Army Maj. Edward Kim has braved mortars, rockets and ambushes from insurgents on some of the bloodiest battlefields of Iraq and Afghanistan.
Now safely back on U.S. soil, Kim is fighting a different kind of war in a staid Los Angeles County courtroom. His enemy is Norm Reeves Honda Superstore in Cerritos, a massive auto dealership that, according to the federal government, has a history of deceptive advertising practices.
At the heart of competing lawsuits between Norm Reeves and Kim is a dispute over a paltry $1 error in a purchase contract for a new car.
“The experiences I had in Iraq, Afghanistan and my service in the Army have made me more determined to defend myself against Norm Reeves Honda’s deceptive practices,” Kim, 41, of Anaheim wrote in an email. “Their actions are no different than the insurgents who bullied the Iraqi and Afghan people during my deployments. What I experienced with Norm Reeves Honda is not an isolated incident and I am confident it has happened to many other unsuspecting customers over the years.”
Aaron Jacoby, an attorney with the Los Angeles law firm Arent Fox who is representing Norm Reeves, blamed Kim and his brother, Joung Kim, who both signed the original car contract, for the legal wrangling.
“The crux of the lawsuit is that Joung and Edward Kim … have made no attempt to make their first payment or any additional payments for a 2018 Honda CR-V they purchased from Norm Reeves Honda,” he said in an email. “The Kims have had possession and enjoyed the use and value of the vehicle for over two years without having made a single payment. The matter could have been resolved had the Kims simply re-signed the retail installment sale contract correcting the discrepancy.”
Officials with Norm Reeves did not return phone calls and emails seeking comment.
A good deed gone bad
Kim’s ordeal began on June 8, 2018, while he was on leave in Anaheim from his duty station at Yongsan Garrison in Seoul, South Korea.
Flush with cash after selling a 2012 Touareg TDI back to Volkswagen under the terms of a massive diesel emission scandal settlement, he decided to buy new cars — a 2018 Civic EX and a 2018 CR-V — for his sister and 78-year-old mother.
Kim, who said he has excellent credit, began checking out prices online and quickly came across Norm Reeves Honda, which bills itself as the “No. 1 Honda Dealer in the World.” That same day, Kim and his brother, a former Army officer, made the quick 11-mile trip from Anaheim to the dealership, where they found themselves in a sea of more than 3,000 vehicles, including virtually every Honda make and model.
Kim had planned to pay cash for the two cars that totaled about $51,000, but decided to finance the vehicles because he and his brother were each eligible for military discounts that trimmed $2,000 off the price. Kim’s brother readily agreed to be a signer on the loan.
“The process went smoothly until until we hit financing, which took forever,” said Kim, who was prepared to settle the balance for the cars with his first loan payment. “The financing alone took about two hours to complete.”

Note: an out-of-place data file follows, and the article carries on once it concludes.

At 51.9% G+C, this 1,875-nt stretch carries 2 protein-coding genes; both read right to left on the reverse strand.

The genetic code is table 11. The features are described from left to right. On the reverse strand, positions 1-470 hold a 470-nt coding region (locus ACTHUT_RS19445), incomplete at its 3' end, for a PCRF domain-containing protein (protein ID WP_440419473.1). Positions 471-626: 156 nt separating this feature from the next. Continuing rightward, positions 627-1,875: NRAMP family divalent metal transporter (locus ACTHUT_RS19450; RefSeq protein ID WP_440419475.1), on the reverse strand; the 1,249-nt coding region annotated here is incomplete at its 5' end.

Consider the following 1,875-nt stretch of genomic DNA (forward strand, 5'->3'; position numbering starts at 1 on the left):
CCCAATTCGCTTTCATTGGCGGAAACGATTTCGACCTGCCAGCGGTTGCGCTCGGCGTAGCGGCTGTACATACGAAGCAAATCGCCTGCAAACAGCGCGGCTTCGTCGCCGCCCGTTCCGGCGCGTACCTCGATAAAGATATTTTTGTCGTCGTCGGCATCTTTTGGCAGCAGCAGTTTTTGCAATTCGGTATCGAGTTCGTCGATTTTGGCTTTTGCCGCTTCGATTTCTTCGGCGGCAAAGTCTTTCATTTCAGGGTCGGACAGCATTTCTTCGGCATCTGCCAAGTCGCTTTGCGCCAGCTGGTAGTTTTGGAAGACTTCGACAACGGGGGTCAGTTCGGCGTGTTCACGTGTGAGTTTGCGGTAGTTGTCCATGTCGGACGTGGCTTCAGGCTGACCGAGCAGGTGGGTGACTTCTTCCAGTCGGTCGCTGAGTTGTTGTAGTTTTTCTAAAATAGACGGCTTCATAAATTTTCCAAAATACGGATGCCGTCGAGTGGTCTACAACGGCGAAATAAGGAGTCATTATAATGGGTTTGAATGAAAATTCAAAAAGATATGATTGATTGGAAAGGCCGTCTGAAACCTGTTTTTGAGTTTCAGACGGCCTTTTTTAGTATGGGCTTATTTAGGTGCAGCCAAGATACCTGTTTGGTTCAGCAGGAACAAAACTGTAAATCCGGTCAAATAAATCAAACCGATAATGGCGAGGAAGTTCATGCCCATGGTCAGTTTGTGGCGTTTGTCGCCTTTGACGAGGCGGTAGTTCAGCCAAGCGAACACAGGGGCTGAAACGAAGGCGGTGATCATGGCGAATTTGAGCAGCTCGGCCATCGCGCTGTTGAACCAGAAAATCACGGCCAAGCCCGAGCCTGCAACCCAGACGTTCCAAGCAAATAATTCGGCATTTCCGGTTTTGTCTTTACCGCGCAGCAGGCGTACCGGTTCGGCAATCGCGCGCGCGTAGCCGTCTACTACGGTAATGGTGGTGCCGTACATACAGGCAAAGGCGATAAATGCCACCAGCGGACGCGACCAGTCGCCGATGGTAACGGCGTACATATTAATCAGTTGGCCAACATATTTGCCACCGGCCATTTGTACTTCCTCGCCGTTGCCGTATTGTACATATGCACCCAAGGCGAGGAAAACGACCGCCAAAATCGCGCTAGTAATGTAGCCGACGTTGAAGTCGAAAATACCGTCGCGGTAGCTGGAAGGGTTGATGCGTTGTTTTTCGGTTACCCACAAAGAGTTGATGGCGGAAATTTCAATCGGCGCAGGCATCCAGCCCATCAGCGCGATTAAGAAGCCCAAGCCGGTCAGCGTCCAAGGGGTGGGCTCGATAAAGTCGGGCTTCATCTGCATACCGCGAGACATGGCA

Relieved to have the deal finalized, Kim was excited to surprise his mom and sister with new cars. However, just two days after Kim gave his mother the keys to her vehicle, he received a phone call that changed everything.
The finance representative for Norm Reeves called to notify Kim that American Honda Finance had denied his financing of the CR-V because the purchase amount on the contract was off by a dollar — purportedly due to a clerical error by the dealership — raising the price from $27,824 to $27,825.
However, the loan from Honda for the Civic EX went through without a hitch.
The finance representative asked Kim to return to Norm Reeves so he could sign a new contract and, in a subsequent text, even offered to drop off a revised agreement at his mother’s residence.
Kim rebuffed the requests, upset that the manager was also aggressively phoning and texting his relatives. “You need to stop contacting my family,” Kim replied in a text to the manager obtained by the Southern California News Group. “This is not professional and it needs to stop now.”
Still, the manager persisted. “I’m trying to help you finish your second loan process that’s all,” he told Kim in another text.
Another Norm Reeves employee texted Kim to say that without a new contact, the dealership would lose a $500 military discount for the CR-V.
Kim contacted American Honda Finance to determine how he could pay off the CR-V and was told Norm Reeves had never submitted his credit application for the vehicle. He also discovered the dealership had not signed the original contract.
Kim, who was making preparations to return to his base in South Korea when he received the texts, declined to sign a new contract because he believed Norm Reeves was possibly orchestrating a bait-and-switch scheme to get him get him back into the dealership and pressure him to pay more for the car.
“I didn’t think it was an honest mistake,” Kim said regarding the $1 error.
Surrender not an option
He also refused a demand in a strongly worded Aug. 28, 2018, letter from the Arent Fox law firm to voluntarily surrender the CR-V, fearing the repossession would damage his credit, adversely impact his military security clearance and affect his ability to receive future job promotions.
Despite Norm Reeves’ contention that the deal for the CR-V had not gone through, Kim received a state registration and license plate for the vehicle.